WNBA icon Maya Moore is giving up basketball. The six-time ESPY award-winner is leaving the league to help fight wrongful prisoner convictions, NBC News reports.
Back in February, the small forward who is a four-time WNBA champion shocked the basketball world by announcing that she would sit out this season.
Moore, who was at the height of her career when she made the baffling announcement, stated that she wanted to prioritize things that were important to her. Criminal justice reform is on Moore’s list of important things.
“There are seasons of life when you run harder after certain things than others,” Moore told NBC News. “And so, I felt like the season was coming for me where I needed to run harder after criminal justice reform.”
Moore’s passion was ignited by a visit to a prison that took place over a decade ago. It was there that she met an inmate named Jonathon Irons. Moore’s godparents told the basketball star that they wanted her to meet someone [Irons] who they said was wrongfully convicted.
“Up until that point, I didn’t know anybody in prison, I wasn’t thinking about prison. It just wasn’t part of my story,” she said. Irons was arrested at the age of 16 and charged with a non-fatal shooting near St. Louis.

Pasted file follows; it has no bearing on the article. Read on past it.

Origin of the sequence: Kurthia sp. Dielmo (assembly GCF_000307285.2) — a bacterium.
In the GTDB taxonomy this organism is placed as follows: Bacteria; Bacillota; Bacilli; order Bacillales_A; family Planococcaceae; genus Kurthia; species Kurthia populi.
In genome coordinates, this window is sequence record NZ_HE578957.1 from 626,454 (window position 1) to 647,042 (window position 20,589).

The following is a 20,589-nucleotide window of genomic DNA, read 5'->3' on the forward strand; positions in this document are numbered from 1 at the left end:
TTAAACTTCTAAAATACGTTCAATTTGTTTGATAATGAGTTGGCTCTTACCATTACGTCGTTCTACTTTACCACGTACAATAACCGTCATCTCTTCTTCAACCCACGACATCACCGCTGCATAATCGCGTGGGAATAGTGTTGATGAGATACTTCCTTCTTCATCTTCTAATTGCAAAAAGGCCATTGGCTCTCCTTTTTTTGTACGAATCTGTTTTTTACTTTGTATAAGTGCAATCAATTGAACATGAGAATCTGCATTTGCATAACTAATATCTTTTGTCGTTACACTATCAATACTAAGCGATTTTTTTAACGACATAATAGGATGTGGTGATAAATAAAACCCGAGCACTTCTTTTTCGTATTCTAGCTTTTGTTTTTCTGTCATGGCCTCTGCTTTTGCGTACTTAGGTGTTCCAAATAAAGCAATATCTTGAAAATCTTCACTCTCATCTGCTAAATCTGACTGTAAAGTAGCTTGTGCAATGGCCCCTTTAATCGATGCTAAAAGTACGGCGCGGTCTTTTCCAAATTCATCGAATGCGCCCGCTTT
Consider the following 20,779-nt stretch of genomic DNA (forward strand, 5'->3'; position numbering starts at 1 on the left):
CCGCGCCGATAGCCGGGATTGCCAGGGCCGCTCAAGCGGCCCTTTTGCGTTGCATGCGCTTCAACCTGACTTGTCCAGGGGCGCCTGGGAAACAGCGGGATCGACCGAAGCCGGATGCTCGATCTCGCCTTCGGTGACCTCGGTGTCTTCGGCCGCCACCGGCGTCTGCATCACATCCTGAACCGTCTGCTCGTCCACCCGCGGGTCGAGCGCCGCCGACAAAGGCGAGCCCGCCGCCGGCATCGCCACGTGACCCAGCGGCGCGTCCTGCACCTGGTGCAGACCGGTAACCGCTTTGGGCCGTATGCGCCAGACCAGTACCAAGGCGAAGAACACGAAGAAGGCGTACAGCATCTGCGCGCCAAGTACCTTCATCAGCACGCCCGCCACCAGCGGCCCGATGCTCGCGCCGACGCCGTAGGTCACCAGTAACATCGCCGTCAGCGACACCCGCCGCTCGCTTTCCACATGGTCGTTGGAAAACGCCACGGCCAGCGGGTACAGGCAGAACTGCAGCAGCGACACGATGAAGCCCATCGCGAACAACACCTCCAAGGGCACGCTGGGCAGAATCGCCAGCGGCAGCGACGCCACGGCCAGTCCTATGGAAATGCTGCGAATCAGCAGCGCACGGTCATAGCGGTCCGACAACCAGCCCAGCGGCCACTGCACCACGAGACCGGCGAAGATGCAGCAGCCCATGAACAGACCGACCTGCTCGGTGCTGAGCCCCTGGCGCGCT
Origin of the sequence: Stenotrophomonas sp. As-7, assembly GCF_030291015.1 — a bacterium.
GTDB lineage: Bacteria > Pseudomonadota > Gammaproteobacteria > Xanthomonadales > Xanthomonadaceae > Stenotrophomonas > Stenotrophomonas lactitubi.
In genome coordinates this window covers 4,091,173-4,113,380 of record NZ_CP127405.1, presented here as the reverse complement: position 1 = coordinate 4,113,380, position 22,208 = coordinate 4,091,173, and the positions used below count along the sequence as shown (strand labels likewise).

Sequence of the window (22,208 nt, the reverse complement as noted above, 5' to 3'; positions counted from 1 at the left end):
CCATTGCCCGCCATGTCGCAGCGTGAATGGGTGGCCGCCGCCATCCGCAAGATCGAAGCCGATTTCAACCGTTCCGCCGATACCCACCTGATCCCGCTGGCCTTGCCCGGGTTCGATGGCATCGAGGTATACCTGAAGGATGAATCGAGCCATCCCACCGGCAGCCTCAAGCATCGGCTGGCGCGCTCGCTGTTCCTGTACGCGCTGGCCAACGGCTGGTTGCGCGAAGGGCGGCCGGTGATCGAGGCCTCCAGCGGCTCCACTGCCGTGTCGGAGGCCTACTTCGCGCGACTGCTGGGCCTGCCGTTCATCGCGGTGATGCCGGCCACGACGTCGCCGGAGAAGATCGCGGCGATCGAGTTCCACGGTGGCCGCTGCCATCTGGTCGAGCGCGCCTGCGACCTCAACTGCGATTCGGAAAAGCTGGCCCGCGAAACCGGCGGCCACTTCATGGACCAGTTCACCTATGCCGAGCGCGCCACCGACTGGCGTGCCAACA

“There were so many things done wrong,” Moore said of his trial. “There was no physical evidence. No DNA, footprint, fingerprint. That began a journey for me of having my eyes opened to – oh my gosh, people are in prison who shouldn’t be there.”
A man had returned home to find someone in his closet. The intruder then shot the man twice but he survived. Irons was arrested and tried as an adult, which resulted in his conviction and sentencing of 50 years in prison.
Irons, who claims that he was at his friend’s house at the time of the crime, is currently in his fourth appeal and is advocating to have his case re-examined.
“I want the truth to be known,” Irons told Moore during the time they met. “That I’m innocent. I am not guilty of this.”As Maya Moore’s professional basketball career thrived, so did her friendship with Irons.
She stayed in touch with him via periodic phone calls and prison visits while her passion for fighting his cause also grew.
“Over ten thousand people may be wrongfully convicted of serious crimes. Every year. And I know one of them,” Moore said. “And so this one person now becomes an example of a bigger problem for me.”
Moore contributes to Irons’ defense attorney fees while he seeks to reopen his case and she also uses her platform to raise awareness of his case.
“She’s at the top of the mountain and taking a break to help me. I went from not having anybody to having an army and I feel like she’s at the head of that,” Irons said.
On October 9, Irons has his next hearing where a judge will review evidence necessary for proceeding with his appeal and Moore will in the courtroom to support him.
She isn’t sure how long she’ll stay away from basketball, which has been hard for the Minnesota Lynx player, but she said the reward is more than worth it.
“It’s one of the best feelings of giving somebody a voice,” Moore said. “Just one person. But then I realized, when I give Jonathan a voice, so many other people get a voice.”